File System with integrity check for single disk ( maby ZFS or not ? )

Hello everyone,

ather recently watching the video RAID: Obsolete? New Tech BTRFS/ZFS and "traditional" RAID i am now more aware of the problem with bit rod ...

I now have the following situation :
I need to runa "vault / archive" server storing old data and sharing them vie smb. So far so good.
The server needs to run in a virtual machine (with the VMs store on Raid 5) ! I can not change this.
My question now is what file system to choose ?
I wan't a filesystem like ZFS, that ist dooing integrity check on my data. The problem here is, that the virtual machine will only have 1 logical volume. With ZFS the problem is, that it is not recommended to run this on a single drive, because if the meta data get currupted all data is lost.

My question now is, can i still go on using ZFS with some tweeks or is there another reliable filesystem i can choose, which is dooing integrity check preventing my data from getting corrupted

So the problem that you face with only a single volume if something is corrupted, the best a filesystem can do is tell you its corrupted.

ZFS will do that for you. Btrfs should be fine too (just stay away from raid 5/6 people!)

I agree with @croquagei. That said, I would lean towards btrfs because ZFS is ram heavy. Btrfs is stable enough that as long as you're not using RAID5/6, you'll be fine.


You should NEVER be using RAID 5 and probably not RAID 6 :-)

Btrfs is pretty good, but it's due for a major rewrite (and as croquagei mentioned, there are limits to the usage proposed by the devs themselves, read up on those before using it for certain things). So if long terms retro-compatibility is one of your goals, ZFS will be a better choice than BTRFS, just because of the code rewrites that are still te be expected in btrfs in the following two years or so. But that's really stretching paranoia though, in open source, usually retro-compatibility is always a very high priority, but you never know...

On a different note, sometimes it really pays off to take a step back and review your entire storage situation and build it up from scratch with the goal of future expansion. Network attached storage comes natural to *nix operating systems, and has huge benefits in many ways.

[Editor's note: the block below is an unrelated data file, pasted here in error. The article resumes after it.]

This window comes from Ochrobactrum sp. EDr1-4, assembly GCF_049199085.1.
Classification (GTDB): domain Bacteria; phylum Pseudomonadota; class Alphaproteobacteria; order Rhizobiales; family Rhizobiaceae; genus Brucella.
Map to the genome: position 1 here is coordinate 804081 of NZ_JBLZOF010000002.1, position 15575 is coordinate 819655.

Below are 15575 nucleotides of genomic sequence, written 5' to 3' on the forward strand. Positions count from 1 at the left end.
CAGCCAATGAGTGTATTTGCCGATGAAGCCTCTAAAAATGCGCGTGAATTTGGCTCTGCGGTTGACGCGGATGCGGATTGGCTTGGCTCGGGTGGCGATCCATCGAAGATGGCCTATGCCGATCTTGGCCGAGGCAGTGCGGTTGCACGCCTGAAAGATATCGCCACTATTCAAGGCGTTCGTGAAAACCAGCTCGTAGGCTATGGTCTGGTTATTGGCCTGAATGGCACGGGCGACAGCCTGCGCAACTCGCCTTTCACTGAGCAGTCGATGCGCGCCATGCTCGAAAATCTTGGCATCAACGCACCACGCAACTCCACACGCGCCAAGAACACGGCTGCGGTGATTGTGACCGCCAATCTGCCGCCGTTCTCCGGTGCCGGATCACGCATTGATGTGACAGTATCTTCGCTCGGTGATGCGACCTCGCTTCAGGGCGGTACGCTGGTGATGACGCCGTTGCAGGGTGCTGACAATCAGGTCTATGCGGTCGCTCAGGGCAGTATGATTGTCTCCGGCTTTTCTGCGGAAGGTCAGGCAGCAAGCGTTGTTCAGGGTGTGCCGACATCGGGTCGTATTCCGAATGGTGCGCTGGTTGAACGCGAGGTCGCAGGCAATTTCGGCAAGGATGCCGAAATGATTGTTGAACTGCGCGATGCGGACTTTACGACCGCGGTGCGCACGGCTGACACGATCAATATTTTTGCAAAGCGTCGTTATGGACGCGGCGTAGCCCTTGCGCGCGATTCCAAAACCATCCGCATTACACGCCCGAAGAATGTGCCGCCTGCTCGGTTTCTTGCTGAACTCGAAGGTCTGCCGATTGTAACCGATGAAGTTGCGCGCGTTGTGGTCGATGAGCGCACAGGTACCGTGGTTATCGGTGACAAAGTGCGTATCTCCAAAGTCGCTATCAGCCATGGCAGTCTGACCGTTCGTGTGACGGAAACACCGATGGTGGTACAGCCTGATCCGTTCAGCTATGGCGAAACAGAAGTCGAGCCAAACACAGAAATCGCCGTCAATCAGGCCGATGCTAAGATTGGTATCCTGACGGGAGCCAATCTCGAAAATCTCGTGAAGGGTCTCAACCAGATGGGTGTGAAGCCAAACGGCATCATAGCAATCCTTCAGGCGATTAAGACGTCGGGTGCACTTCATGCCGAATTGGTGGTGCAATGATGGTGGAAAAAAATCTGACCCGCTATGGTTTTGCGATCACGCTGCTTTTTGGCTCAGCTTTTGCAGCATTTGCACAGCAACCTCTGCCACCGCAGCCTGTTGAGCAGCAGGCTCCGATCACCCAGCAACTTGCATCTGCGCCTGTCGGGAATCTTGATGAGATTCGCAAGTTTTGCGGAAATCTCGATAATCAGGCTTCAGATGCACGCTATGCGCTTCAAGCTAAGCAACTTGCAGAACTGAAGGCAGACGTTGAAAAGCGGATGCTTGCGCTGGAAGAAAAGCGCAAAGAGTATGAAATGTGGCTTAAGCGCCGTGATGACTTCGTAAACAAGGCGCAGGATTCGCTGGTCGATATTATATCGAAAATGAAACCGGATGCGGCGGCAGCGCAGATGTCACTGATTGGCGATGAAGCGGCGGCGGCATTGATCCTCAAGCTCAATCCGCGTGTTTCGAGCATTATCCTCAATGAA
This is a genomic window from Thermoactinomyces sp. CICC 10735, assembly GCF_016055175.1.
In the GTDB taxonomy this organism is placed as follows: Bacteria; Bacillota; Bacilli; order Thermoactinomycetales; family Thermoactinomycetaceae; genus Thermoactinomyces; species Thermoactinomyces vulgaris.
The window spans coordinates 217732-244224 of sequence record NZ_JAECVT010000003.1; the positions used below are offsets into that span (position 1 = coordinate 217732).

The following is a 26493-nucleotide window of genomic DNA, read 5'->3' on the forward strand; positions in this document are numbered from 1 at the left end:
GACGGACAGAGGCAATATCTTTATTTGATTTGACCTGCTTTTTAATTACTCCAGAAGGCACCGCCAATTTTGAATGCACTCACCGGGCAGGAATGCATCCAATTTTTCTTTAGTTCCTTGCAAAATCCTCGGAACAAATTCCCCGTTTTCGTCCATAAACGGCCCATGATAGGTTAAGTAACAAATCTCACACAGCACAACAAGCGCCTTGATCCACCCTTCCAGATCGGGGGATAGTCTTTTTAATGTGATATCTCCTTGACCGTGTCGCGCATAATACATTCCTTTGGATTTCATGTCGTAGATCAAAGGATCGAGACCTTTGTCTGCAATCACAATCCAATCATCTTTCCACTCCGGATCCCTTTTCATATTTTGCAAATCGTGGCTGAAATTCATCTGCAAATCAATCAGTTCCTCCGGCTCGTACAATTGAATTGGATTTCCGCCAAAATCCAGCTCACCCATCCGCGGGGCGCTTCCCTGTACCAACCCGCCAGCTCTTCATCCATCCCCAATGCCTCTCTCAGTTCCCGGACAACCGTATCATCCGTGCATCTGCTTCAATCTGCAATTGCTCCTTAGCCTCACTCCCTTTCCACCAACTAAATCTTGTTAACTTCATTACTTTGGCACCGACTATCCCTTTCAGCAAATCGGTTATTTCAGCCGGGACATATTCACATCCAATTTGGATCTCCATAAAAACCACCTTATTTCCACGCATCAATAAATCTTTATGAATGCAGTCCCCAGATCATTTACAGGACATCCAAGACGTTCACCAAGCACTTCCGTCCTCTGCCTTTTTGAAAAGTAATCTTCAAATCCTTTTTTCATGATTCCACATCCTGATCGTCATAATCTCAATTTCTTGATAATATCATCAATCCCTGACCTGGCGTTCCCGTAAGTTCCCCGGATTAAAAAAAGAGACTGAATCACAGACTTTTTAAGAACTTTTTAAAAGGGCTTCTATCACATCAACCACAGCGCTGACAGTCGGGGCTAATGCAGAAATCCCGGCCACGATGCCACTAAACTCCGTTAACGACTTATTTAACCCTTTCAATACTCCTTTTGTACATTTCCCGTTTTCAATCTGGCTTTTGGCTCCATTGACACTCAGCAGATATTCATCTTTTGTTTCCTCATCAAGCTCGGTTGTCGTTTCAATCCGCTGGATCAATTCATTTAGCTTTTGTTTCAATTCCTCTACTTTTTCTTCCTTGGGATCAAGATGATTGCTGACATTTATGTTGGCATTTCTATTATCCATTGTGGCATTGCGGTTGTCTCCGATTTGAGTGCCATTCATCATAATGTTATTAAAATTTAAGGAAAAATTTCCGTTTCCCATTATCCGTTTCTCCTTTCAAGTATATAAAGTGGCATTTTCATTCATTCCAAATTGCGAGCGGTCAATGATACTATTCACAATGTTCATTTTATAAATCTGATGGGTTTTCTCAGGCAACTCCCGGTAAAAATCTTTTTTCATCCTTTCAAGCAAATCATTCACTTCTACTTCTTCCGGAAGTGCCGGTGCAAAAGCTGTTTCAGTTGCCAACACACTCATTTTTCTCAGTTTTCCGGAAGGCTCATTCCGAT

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Ehhh, it depends on the drive size. If you've got 500GB drives, raid5 is fine.

I wouldn't even think of using RAID 5 on anything above 300gb SAS drives. I've spent too much time trying to get arrays back online to even think of it but if it works for you go for it.

would XFS be applicable for this kind of application? ZFS has a lot of overhead that you're not really going to need I wouldn't think.

not even once. Talk to your kids about FSF not-made-here syndrome, before Stallman else does.

@SurtursRevenge You'll find that the single-drive problem on ZFS is common to virtually every filesystem, even ones that are only capable of running on one physical volume.

I'd say there's no benefit to running ZFS over something like ext4 on a single drive anyway, the whole point of raid aware filesystems is redundancy and high availability, which are necessarily precluded by single drive solutions.

This is a fairly old thread so the OP has probably solved it, but if you are working with a VM there is no reason you cannot mount two virtual disks and create a ZFS mirror. In essence you will store two copies of your data on the hosts RAID array.

I did not solved it rigth now. Im still looking for a good solution.
Of course i could use two different virtual disks, but this would consume to much space..

But mabey I need to get another Storage and then have ZFS direct Drive Access

The ZFS RAM requirement increases with the number/size of the drives. Surely with only a single drive the RAM requirement would not be insurmountable.

IIRC, the last time I tinkered with a FreeBSD server, the recommendation was 1GB of RAM per TB of storage. Obviously I could be (and frequently am) wrong, so @Revenge should verify this for himself.

1gb/Tb is on the really, really safe side, it assumes a minimum number of drives and that you want maximum throughput from them

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